Many business executives say they have a digital strategy. But what do they mean by that?
The digital strategy is one of the buzzwords in today’s technical conversations. However, still there’s not a real consensus on the meaning of the term.
The terms digital strategy and IT strategy are used interchangeably by most of the technicians.
However, as Mark McDonald emphasizes in his classic article in Harvard Business Review, digital strategy does not equal IT strategy. Most of the IT technologies, McDonald notes, treat IT in isolation and without aiming to create a digital edge.
The definition of the digital strategy proposed by the digital strategy conference is one of the rare definitions that takes strategic concepts into consideration:
Digital strategy is the process of identifying, articulating and executing on digital opportunities that will increase your organization’s competitive advantage.
Hence, there are a couple of questions that we should answer before developing a comprehensive plan for digital strategy. Here I’ve listed some of them:
What do we mean by the term digital?
As Pete Swabey notes in his article titled what is digital strategy, we have to specify the meaning of the term digital. There’s a wide variety of tools, technics, and solutions that could be labled as digital. Even an E-cigarette is a kind of digital tool! So digital technology may mean a digital platform for internal communication in a company while it may mean social network presence or data mining solutions in the other one.
What are the “real” opportunities?
Not every digital potential is a digital opportunity. Every day we face with new digital tools and solutions: New digital channels, new software, new gadgets, and new digital hypes. But which one can be an opportunity? Shall I use every available social media channel to reach potential audience? Shall I push my colleagues toward a paperless office? It is really advantageous to automate and digitize every organizational process?
ِDigital Presence vs Digital Process
Many businesses are physical businesses who look for some kind of digital presence. They want to reach the potential customers (or audience as we call it in content marketing) and pull / push them through the sales channels. But other businesses are using digital technology to build / develop their business processes. They may be hybrid business or a pure digital player.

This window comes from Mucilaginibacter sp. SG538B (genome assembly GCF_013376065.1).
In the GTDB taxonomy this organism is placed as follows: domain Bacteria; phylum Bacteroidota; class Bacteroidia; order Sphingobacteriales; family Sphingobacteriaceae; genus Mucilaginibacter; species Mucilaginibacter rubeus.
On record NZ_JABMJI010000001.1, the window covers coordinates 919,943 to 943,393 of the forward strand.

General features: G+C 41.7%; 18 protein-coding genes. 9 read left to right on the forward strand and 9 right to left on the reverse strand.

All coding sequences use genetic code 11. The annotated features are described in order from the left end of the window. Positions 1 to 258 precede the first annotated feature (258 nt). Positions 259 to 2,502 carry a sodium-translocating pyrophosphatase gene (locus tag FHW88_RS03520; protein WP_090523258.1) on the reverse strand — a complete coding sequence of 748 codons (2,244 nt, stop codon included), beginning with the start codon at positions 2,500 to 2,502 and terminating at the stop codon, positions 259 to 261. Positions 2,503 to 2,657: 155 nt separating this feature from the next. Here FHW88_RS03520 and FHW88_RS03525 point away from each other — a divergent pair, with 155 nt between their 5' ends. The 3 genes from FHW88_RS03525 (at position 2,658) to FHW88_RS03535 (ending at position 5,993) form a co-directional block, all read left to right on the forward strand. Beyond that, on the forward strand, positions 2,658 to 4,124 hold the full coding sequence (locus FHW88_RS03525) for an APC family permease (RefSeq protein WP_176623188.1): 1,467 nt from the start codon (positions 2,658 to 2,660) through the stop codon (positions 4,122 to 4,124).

We have to know our time horizon
This is the question that shapes the whole strategy. Do we look for short-term results from our digital initiatives? Or we are ready to invest in our digital strategy for a couple of years without any tangible result? The former may lead to an aggressive content marketing campaign while the later may lead to a digital-first public relations department.
Digital technology as a core competency or as an strategic enabler?
This is the classical question of digital-based vs. digital-first strategy. In the digital-based strategies, we try to use digital technology as a strategic enabler helping us in deployment and implementation of the strategy. So referring to Mark McDonald statement, as far as integration is concerned, it’s an integrated approach. However, there’s another approach to the digital technology: Developing a strategy based on digital competencies. This approach is called as digital-first approach by some authors.
In developing any digital action plan, you have to think about the above-mentioned questions. Otherwise, new tools and initiatives will just lead to more resource consumption and strategic conflicts.
This is the reason that I put the Digital Strategy in the first steps of the content marketing roadmap.